College Pays Bitcoin Ransom to Unlock Encrypted Data

College Pays Bitcoin Ransom to Unlock Encrypted Data


The scourge of “ransomware”—malicious computer viruses that prevent entities from accessing their own data until they pay a ransom—has spread to the higher education sphere.

In early January 2017, a California public community college system paid a $28,000 ransom to cyberattackers who had encrypted the institution’s data, rendering the college’s systems inaccessible. The attack on Los Angeles Valley College was detected on December 30, 2016, when a virus locked network functions (including voicemail and email systems). To restore functionality, college officials decided to pay the ransom, in bitcoin, after consulting with the college’s information technology staff, cybersecurity experts and law enforcement. In return, the attackers delivered a “key” used to unlock institutional data. The college’s website, email and voicemail were restored the following day.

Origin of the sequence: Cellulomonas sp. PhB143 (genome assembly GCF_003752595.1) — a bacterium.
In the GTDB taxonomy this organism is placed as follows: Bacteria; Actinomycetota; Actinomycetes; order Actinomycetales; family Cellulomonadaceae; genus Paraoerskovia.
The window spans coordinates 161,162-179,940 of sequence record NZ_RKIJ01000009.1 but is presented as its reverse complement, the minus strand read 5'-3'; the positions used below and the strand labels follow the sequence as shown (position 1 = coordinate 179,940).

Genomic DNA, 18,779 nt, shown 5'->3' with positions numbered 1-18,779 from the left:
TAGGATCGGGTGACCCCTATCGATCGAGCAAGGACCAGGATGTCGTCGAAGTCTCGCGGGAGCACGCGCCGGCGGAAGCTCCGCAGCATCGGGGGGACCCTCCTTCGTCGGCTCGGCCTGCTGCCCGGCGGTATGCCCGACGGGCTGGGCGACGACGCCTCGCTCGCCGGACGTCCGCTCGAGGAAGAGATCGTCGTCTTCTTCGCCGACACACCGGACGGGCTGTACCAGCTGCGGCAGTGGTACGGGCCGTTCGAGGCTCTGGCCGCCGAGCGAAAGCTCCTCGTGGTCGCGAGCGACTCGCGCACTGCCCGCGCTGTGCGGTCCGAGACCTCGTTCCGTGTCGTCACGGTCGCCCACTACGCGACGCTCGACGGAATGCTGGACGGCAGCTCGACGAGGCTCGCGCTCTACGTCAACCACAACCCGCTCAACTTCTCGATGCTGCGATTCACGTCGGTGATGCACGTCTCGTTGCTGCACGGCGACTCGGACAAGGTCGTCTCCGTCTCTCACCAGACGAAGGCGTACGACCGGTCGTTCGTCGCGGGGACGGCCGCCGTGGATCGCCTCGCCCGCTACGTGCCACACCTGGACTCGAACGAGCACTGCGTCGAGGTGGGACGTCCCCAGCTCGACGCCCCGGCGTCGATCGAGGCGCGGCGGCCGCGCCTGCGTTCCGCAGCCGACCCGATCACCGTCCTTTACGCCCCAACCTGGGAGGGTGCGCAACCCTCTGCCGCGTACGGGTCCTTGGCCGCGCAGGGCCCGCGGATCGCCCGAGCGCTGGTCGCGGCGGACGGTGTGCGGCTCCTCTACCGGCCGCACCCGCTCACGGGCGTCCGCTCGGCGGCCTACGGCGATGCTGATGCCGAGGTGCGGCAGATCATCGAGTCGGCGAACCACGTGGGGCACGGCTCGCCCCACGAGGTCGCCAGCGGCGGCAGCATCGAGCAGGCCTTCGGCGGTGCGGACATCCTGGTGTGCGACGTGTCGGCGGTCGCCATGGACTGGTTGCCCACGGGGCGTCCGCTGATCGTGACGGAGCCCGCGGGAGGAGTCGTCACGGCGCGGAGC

Higher education institutions have taken different approaches to dealing with ransomware attacks. Some institutions, like Los Angeles Valley College, have chosen to pay the ransom to prevent extraordinary losses of data. In June 2016, for instance, the University of Calgary paid $20,000 (Canadian) a week after an initial attack on its servers. Other institutions have refused to pay: in November, Carleton University in Ottawa refused to pay cyberattackers after being hit by ransomware, and it was able to slowly bring its systems back online. In addition, in September 2016, the University of Southern California hospitals were able to restore their encrypted data without paying any ransom.

These recent attacks underscore the fact that colleges and universities are not immune from cyber threats—indeed, they increasingly are becoming targets for attacks—and should take steps to protect themselves and their data from malicious entities. If an attack occurs, institutions should be aware of their options in order to chart the best course of action. Attorneys from Saul Ewing’s Higher Education and Cybersecurity and Privacy Practices can help colleges and universities prepare for and respond to cyberattacks. For more information, please contact the authors or the attorney at the firm with whom you are regularly in contact.

View Document(s):